Dura Steel Camshaft Westminster Door Chime 1934
This early cam-driven door chime was patented by Edwin G. Anderson. Manufactured by Dura Steel of Los Angeles, California in 1934. I can confirm very little about the inventor although an Edwin G. Anderson was a partner in a San Diego furniture store at that time.
Please contact the Doorbell Museum if you have additional information on this chime or Mr. Anderson.
Cam-driven door chimes are far less common than solenoid activated musical chimes. Cam-driven chimes play a single melody and thus can not provide separate calls for other doors or serve as remote servant calls for multiple rooms.
This chime is described in the patent claim as follows:
At approximately the central portion of the [casing] the camshaft is provided a worm gear which is engaged by a worm mounted on a counter shaft. Said counter shaft is supported by one extremity from an upward extension of the frame. This extension also supports a suitable pulley means operated by a motor.
The cam shaft also supports a[n electric] switch cam which is in the form of a circular disc with a notch therein… Said switch means comprises a suitably insulated base portion from which extends a a pair of leaf springs. Said leaf springs are provided with a suitable contact elements which are normally separated. One of the leaf springs is provided with an insulated cam rider portion which engages with the cam in such a manner that contact elements are separated, but when the rider engages the normal periphery of the cam said contact elements are engaged.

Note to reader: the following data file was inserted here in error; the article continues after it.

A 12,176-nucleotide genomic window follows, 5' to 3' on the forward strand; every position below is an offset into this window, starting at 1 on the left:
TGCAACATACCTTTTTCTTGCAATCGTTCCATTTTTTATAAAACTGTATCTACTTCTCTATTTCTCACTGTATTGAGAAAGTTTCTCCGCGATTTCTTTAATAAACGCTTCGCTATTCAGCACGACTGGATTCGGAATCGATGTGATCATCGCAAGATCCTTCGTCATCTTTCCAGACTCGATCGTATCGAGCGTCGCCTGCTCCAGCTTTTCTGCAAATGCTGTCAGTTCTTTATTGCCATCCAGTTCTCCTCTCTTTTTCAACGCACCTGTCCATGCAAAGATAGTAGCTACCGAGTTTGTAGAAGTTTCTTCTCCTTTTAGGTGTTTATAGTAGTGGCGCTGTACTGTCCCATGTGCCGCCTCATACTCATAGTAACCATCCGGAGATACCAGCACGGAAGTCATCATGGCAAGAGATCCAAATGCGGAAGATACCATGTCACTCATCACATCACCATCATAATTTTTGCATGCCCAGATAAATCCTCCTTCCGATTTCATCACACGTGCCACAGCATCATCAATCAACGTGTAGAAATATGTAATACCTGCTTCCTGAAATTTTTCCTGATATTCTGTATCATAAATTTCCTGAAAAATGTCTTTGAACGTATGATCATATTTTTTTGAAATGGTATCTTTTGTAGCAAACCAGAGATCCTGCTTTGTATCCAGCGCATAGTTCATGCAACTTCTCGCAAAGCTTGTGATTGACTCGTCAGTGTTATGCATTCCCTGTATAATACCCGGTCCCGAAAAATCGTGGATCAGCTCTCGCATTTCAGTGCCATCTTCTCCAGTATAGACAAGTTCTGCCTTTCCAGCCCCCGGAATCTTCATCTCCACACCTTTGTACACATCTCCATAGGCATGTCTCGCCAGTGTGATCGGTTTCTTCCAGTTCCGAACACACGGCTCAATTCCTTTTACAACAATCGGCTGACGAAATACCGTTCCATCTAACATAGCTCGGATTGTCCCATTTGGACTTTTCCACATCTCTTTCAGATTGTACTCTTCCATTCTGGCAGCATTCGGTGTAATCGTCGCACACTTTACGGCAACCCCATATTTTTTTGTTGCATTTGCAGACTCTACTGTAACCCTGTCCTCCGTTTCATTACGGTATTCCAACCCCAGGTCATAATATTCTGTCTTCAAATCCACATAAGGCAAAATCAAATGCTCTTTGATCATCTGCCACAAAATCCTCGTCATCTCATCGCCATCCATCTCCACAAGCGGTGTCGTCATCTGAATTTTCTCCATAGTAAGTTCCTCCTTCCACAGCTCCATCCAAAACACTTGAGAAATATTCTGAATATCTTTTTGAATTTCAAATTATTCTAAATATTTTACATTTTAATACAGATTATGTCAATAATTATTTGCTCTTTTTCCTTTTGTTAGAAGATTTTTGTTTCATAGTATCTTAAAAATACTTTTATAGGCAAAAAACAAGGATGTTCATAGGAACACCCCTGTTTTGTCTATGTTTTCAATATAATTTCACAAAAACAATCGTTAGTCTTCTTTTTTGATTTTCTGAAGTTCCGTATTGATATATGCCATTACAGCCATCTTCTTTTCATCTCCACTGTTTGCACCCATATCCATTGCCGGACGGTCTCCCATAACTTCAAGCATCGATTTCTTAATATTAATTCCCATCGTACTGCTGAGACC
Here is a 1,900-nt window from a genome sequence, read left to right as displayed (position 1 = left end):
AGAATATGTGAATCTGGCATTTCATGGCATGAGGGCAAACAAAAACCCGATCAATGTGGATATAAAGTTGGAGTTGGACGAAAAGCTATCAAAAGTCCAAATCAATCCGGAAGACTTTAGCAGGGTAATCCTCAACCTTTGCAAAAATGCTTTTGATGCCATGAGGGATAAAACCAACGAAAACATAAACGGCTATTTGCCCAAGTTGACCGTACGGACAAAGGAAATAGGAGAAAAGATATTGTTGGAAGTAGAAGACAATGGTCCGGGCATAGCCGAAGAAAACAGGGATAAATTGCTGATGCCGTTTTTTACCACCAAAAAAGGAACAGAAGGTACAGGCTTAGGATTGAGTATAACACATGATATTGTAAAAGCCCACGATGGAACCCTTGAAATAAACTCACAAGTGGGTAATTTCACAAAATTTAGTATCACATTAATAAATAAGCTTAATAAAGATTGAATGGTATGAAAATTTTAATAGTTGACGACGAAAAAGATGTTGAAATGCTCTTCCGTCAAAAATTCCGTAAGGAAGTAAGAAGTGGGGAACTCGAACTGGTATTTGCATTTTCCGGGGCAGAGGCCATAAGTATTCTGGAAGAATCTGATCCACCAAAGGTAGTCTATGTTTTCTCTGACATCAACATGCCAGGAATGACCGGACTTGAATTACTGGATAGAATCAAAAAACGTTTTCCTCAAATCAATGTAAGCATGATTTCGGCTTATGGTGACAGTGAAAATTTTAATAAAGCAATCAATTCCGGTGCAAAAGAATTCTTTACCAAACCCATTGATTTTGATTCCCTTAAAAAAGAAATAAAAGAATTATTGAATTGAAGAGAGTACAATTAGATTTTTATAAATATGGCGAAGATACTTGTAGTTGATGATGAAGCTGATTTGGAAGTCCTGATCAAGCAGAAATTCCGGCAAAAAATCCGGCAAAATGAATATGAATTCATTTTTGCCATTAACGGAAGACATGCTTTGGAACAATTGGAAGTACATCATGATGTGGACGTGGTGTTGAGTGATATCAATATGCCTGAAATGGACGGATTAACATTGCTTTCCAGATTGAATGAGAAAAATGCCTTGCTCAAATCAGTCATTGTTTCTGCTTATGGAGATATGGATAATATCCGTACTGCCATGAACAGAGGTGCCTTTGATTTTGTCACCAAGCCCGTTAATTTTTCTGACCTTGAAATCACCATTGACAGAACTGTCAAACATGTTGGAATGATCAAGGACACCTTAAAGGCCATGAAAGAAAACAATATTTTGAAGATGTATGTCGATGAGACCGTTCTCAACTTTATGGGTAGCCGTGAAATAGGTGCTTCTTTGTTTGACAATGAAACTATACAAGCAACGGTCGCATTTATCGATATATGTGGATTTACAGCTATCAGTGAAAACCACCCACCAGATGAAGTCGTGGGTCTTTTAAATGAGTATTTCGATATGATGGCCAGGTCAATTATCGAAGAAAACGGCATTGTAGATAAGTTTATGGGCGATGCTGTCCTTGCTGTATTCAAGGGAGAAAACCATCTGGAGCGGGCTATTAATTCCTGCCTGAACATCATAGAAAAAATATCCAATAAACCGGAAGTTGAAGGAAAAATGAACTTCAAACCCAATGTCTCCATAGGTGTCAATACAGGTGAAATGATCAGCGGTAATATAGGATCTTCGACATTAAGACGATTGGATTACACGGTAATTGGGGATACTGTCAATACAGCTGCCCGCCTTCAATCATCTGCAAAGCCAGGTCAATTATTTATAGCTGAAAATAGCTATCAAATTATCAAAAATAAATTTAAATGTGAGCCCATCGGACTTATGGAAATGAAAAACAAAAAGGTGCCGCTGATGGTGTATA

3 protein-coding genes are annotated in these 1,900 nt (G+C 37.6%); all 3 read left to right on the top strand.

The stiker action on this early chime differs significantly from that used in the later cam-driven chimes described in the patent:
Each post supports a pair of upwardly extending leaf springs and which are arranged in substantial partial relation with each other and are separated by spacers, one at the extremities of the leaf springs. The leaf springs are space apart intermediate their ends by a cushion formed of rubber or the like. The leaf spring adjacent the chime tube is provided with a striker. Said striker is secured with the extended striker to the two springs. Said strike comprises a relatively heavy base portion in which is proved a socket adapted to receive as striker pad formed of leather or the like. (One) leaf spring projects slightly beyonds the (other) leaf spring and provided with an extremity which is turned in a direction away from the chime tube and is positioned so as the be engaged by the corresponding cam member. Each cam member is provided with one or more cam fingers…Teh cam members rotate in a direction to force the leaf springs away from the chime tubes and thereupon suddenly release the springs so that the striker engages the chime tube.
This example was mechanically restored for a 1936 home in Southern California.